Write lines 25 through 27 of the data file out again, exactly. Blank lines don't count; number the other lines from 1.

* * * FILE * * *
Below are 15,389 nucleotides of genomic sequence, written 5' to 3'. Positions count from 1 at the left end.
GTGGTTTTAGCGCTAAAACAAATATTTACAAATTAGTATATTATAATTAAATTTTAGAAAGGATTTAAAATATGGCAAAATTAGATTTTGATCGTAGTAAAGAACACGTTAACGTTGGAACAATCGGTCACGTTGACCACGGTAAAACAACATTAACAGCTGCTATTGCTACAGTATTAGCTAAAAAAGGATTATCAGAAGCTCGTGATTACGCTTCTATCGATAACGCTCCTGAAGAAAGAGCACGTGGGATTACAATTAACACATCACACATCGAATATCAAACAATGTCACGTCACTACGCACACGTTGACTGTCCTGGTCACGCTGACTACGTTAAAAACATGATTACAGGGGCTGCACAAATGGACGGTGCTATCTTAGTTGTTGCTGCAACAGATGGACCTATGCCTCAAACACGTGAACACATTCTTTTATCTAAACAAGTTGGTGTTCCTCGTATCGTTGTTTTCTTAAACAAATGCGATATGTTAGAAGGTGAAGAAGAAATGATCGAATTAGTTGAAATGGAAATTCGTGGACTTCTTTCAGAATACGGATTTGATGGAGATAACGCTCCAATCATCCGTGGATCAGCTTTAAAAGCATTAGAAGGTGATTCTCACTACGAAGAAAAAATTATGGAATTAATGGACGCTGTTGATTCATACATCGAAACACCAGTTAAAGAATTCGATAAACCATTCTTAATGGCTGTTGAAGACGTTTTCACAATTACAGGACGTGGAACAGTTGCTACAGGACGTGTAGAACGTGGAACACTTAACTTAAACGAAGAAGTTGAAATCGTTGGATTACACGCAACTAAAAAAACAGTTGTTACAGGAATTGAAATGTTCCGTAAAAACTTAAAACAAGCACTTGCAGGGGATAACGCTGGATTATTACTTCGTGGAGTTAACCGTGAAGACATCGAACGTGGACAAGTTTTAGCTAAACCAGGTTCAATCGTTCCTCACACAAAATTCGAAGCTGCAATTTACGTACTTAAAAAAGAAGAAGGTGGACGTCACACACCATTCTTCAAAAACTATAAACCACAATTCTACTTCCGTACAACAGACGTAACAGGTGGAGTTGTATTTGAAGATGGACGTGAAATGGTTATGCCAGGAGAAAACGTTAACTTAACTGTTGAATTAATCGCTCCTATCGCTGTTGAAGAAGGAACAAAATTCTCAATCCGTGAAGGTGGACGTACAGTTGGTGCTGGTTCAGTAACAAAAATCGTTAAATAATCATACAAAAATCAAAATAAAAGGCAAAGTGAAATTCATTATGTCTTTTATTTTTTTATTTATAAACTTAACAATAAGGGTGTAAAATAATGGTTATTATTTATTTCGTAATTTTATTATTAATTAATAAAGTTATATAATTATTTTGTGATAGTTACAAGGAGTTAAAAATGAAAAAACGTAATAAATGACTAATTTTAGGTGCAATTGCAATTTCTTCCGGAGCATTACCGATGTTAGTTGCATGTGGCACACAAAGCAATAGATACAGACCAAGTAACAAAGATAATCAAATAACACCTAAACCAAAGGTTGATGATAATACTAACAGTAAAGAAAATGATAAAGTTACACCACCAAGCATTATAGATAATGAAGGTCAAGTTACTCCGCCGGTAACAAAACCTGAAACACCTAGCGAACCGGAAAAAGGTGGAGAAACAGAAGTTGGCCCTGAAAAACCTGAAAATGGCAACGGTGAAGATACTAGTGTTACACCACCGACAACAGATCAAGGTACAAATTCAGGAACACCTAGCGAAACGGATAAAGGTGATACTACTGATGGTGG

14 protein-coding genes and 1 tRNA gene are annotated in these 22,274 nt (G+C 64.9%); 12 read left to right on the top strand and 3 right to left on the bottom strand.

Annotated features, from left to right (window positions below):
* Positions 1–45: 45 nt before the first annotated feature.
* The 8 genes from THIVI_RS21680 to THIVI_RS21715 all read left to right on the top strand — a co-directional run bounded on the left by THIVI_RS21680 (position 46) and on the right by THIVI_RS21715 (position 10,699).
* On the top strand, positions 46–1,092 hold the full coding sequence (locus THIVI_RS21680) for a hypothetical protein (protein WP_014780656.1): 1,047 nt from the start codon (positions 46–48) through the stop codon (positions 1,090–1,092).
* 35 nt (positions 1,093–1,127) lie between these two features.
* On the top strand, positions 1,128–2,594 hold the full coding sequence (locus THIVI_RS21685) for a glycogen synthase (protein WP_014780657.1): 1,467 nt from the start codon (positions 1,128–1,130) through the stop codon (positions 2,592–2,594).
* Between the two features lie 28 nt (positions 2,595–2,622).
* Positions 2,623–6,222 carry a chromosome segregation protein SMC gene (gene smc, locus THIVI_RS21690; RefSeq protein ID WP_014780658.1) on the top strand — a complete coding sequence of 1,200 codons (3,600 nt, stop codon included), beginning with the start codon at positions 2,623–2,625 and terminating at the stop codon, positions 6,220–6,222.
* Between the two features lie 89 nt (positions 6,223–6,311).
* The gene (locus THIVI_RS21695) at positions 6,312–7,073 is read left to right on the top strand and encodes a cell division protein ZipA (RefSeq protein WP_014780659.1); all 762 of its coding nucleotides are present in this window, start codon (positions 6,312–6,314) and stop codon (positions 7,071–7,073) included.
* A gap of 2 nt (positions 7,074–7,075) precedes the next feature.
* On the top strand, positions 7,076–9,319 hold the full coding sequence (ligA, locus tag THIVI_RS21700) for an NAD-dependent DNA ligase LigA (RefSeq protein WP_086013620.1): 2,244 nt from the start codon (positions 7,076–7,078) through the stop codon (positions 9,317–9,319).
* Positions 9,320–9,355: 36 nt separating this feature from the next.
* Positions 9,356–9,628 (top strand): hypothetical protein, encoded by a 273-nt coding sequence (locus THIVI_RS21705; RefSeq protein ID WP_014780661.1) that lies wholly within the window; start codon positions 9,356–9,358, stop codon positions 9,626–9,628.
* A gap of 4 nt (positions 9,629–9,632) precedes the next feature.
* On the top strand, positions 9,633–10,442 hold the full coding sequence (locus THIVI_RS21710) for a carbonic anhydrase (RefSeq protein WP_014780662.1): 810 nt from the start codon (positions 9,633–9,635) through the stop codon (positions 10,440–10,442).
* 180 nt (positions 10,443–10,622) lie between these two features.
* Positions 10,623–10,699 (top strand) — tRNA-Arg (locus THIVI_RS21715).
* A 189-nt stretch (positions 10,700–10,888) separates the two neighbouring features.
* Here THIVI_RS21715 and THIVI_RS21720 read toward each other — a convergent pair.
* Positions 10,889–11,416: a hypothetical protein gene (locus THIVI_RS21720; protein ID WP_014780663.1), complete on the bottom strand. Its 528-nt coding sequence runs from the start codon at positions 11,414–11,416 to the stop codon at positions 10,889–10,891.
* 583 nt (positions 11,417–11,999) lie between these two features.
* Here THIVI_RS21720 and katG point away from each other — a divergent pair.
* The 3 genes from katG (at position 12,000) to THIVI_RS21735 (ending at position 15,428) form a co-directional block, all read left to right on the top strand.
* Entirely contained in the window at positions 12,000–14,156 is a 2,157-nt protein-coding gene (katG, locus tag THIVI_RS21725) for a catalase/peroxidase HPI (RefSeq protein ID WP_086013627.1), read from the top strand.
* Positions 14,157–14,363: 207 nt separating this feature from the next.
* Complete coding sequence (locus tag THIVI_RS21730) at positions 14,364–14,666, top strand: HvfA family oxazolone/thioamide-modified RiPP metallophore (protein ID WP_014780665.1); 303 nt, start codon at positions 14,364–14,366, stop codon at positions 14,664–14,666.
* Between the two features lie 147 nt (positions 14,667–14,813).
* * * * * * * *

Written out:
* 583 nt (positions 11,417–11,999) lie between these two features.
* Here THIVI_RS21720 and katG point away from each other — a divergent pair.
* The 3 genes from katG (at position 12,000) to THIVI_RS21735 (ending at position 15,428) form a co-directional block, all read left to right on the top strand.